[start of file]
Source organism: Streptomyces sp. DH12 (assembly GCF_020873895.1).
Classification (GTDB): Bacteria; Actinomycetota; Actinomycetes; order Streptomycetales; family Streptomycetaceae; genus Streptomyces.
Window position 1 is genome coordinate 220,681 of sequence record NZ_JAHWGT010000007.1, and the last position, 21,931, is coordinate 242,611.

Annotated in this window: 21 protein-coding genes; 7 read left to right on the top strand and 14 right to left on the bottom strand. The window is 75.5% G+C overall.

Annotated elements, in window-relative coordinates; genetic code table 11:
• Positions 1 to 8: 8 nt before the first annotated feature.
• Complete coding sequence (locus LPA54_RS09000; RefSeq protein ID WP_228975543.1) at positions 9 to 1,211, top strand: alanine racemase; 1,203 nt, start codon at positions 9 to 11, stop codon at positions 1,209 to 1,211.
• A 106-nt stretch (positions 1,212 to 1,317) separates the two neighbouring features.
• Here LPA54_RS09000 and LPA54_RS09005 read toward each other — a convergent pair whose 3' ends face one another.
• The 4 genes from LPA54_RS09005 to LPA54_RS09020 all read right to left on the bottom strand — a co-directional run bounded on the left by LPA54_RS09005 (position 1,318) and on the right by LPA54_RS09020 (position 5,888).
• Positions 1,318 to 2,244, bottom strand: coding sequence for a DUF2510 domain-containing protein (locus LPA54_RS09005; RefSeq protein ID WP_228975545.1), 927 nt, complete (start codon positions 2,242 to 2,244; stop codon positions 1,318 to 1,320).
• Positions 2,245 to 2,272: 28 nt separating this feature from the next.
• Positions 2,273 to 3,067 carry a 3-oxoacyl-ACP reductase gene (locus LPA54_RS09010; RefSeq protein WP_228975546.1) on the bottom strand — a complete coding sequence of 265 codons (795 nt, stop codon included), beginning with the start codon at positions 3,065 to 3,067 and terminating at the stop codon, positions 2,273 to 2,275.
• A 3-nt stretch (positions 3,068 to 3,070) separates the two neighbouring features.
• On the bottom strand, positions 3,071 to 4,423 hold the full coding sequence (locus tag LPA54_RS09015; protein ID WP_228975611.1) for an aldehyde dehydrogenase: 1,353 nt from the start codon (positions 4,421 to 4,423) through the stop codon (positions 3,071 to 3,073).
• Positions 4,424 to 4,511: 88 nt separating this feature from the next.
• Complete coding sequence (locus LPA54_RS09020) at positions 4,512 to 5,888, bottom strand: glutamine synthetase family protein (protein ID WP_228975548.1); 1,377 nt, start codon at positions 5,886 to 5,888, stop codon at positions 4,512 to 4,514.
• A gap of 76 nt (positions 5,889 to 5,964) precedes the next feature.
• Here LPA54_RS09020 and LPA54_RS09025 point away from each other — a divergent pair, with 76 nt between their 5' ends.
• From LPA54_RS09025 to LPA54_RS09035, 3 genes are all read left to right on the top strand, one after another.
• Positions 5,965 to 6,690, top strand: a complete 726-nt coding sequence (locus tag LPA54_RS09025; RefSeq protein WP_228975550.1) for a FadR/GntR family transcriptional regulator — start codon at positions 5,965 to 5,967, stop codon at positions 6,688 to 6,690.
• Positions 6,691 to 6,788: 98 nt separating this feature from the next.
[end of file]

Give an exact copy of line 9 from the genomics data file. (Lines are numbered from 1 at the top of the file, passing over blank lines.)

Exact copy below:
• Here LPA54_RS09000 and LPA54_RS09005 read toward each other — a convergent pair whose 3' ends face one another.